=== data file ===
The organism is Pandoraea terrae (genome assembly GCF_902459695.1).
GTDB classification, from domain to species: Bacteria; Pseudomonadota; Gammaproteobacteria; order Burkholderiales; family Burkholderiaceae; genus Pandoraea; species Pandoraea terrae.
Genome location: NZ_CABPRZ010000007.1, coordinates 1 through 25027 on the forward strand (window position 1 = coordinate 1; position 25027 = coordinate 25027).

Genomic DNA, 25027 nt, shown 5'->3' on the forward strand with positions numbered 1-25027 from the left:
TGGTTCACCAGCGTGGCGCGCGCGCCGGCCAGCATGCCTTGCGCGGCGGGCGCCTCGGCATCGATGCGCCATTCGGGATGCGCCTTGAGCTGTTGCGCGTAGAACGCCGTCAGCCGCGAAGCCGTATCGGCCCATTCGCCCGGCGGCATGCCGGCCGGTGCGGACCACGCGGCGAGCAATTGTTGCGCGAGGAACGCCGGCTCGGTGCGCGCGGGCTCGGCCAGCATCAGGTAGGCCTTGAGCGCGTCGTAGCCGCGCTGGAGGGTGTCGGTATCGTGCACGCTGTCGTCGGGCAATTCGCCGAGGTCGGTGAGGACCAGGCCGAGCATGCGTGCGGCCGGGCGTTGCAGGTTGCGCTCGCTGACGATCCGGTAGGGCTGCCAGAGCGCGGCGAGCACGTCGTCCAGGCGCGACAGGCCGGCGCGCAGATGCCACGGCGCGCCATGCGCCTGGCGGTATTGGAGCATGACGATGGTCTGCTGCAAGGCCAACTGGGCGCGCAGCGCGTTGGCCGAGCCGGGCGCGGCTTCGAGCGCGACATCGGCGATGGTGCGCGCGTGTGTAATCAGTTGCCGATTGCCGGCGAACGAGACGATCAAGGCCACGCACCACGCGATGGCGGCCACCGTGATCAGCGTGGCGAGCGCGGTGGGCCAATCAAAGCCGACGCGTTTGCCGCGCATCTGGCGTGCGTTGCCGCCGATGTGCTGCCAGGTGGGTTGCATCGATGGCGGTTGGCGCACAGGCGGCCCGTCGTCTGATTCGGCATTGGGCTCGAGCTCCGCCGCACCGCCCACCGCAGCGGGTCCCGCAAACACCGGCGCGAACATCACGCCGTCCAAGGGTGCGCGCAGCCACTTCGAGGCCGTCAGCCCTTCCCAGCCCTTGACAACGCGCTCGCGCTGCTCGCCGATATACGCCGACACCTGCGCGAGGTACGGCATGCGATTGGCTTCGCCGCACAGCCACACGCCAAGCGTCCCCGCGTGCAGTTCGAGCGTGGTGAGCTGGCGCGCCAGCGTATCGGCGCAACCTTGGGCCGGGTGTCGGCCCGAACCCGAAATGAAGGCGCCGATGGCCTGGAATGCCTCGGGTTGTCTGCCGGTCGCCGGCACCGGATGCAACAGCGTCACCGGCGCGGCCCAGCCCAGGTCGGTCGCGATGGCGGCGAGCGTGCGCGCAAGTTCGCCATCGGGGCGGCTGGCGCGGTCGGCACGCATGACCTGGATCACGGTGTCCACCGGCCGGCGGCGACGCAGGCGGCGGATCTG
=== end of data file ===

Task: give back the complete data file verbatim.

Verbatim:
The organism is Pandoraea terrae (genome assembly GCF_902459695.1).
GTDB classification, from domain to species: Bacteria; Pseudomonadota; Gammaproteobacteria; order Burkholderiales; family Burkholderiaceae; genus Pandoraea; species Pandoraea terrae.
Genome location: NZ_CABPRZ010000007.1, coordinates 1 through 25027 on the forward strand (window position 1 = coordinate 1; position 25027 = coordinate 25027).

Genomic DNA, 25027 nt, shown 5'->3' on the forward strand with positions numbered 1-25027 from the left:
TGGTTCACCAGCGTGGCGCGCGCGCCGGCCAGCATGCCTTGCGCGGCGGGCGCCTCGGCATCGATGCGCCATTCGGGATGCGCCTTGAGCTGTTGCGCGTAGAACGCCGTCAGCCGCGAAGCCGTATCGGCCCATTCGCCCGGCGGCATGCCGGCCGGTGCGGACCACGCGGCGAGCAATTGTTGCGCGAGGAACGCCGGCTCGGTGCGCGCGGGCTCGGCCAGCATCAGGTAGGCCTTGAGCGCGTCGTAGCCGCGCTGGAGGGTGTCGGTATCGTGCACGCTGTCGTCGGGCAATTCGCCGAGGTCGGTGAGGACCAGGCCGAGCATGCGTGCGGCCGGGCGTTGCAGGTTGCGCTCGCTGACGATCCGGTAGGGCTGCCAGAGCGCGGCGAGCACGTCGTCCAGGCGCGACAGGCCGGCGCGCAGATGCCACGGCGCGCCATGCGCCTGGCGGTATTGGAGCATGACGATGGTCTGCTGCAAGGCCAACTGGGCGCGCAGCGCGTTGGCCGAGCCGGGCGCGGCTTCGAGCGCGACATCGGCGATGGTGCGCGCGTGTGTAATCAGTTGCCGATTGCCGGCGAACGAGACGATCAAGGCCACGCACCACGCGATGGCGGCCACCGTGATCAGCGTGGCGAGCGCGGTGGGCCAATCAAAGCCGACGCGTTTGCCGCGCATCTGGCGTGCGTTGCCGCCGATGTGCTGCCAGGTGGGTTGCATCGATGGCGGTTGGCGCACAGGCGGCCCGTCGTCTGATTCGGCATTGGGCTCGAGCTCCGCCGCACCGCCCACCGCAGCGGGTCCCGCAAACACCGGCGCGAACATCACGCCGTCCAAGGGTGCGCGCAGCCACTTCGAGGCCGTCAGCCCTTCCCAGCCCTTGACAACGCGCTCGCGCTGCTCGCCGATATACGCCGACACCTGCGCGAGGTACGGCATGCGATTGGCTTCGCCGCACAGCCACACGCCAAGCGTCCCCGCGTGCAGTTCGAGCGTGGTGAGCTGGCGCGCCAGCGTATCGGCGCAACCTTGGGCCGGGTGTCGGCCCGAACCCGAAATGAAGGCGCCGATGGCCTGGAATGCCTCGGGTTGTCTGCCGGTCGCCGGCACCGGATGCAACAGCGTCACCGGCGCGGCCCAGCCCAGGTCGGTCGCGATGGCGGCGAGCGTGCGCGCAAGTTCGCCATCGGGGCGGCTGGCGCGGTCGGCACGCATGACCTGGATCACGGTGTCCACCGGCCGGCGGCGACGCAGGCGGCGGATCTG